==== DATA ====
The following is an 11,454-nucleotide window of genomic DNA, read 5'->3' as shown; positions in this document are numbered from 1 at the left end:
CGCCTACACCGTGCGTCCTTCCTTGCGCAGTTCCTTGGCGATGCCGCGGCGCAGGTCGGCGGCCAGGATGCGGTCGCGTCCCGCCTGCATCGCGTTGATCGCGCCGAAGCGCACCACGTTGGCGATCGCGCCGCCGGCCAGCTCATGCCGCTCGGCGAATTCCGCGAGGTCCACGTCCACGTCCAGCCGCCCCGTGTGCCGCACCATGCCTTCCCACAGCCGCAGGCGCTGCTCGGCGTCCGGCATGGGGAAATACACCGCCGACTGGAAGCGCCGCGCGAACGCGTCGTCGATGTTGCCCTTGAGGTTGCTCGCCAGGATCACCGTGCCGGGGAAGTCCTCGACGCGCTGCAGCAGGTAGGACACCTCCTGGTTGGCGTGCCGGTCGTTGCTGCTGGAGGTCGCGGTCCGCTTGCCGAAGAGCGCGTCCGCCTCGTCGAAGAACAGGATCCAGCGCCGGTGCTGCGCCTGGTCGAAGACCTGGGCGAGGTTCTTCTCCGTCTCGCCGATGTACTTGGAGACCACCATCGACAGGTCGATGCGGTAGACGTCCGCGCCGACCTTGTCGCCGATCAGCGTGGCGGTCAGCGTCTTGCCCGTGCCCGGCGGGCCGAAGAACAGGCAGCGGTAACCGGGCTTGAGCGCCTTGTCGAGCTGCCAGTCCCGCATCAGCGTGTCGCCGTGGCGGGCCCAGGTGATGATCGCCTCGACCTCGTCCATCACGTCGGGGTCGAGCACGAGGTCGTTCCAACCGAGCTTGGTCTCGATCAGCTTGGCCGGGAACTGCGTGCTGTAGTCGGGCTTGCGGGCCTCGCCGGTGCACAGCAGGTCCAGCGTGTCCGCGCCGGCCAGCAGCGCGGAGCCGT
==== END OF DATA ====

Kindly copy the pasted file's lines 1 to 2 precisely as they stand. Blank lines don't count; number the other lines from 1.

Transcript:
The following is an 11,454-nucleotide window of genomic DNA, read 5'->3' as shown; positions in this document are numbered from 1 at the left end:
CGCCTACACCGTGCGTCCTTCCTTGCGCAGTTCCTTGGCGATGCCGCGGCGCAGGTCGGCGGCCAGGATGCGGTCGCGTCCCGCCTGCATCGCGTTGATCGCGCCGAAGCGCACCACGTTGGCGATCGCGCCGCCGGCCAGCTCATGCCGCTCGGCGAATTCCGCGAGGTCCACGTCCACGTCCAGCCGCCCCGTGTGCCGCACCATGCCTTCCCACAGCCGCAGGCGCTGCTCGGCGTCCGGCATGGGGAAATACACCGCCGACTGGAAGCGCCGCGCGAACGCGTCGTCGATGTTGCCCTTGAGGTTGCTCGCCAGGATCACCGTGCCGGGGAAGTCCTCGACGCGCTGCAGCAGGTAGGACACCTCCTGGTTGGCGTGCCGGTCGTTGCTGCTGGAGGTCGCGGTCCGCTTGCCGAAGAGCGCGTCCGCCTCGTCGAAGAACAGGATCCAGCGCCGGTGCTGCGCCTGGTCGAAGACCTGGGCGAGGTTCTTCTCCGTCTCGCCGATGTACTTGGAGACCACCATCGACAGGTCGATGCGGTAGACGTCCGCGCCGACCTTGTCGCCGATCAGCGTGGCGGTCAGCGTCTTGCCCGTGCCCGGCGGGCCGAAGAACAGGCAGCGGTAACCGGGCTTGAGCGCCTTGTCGAGCTGCCAGTCCCGCATCAGCGTGTCGCCGTGGCGGGCCCAGGTGATGATCGCCTCGACCTCGTCCATCACGTCGGGGTCGAGCACGAGGTCGTTCCAACCGAGCTTGGTCTCGATCAGCTTGGCCGGGAACTGCGTGCTGTAGTCGGGCTTGCGGGCCTCGCCGGTGCACAGCAGGTCCAGCGTGTCCGCGCCGGCCAGCAGCGCGGAGCCGT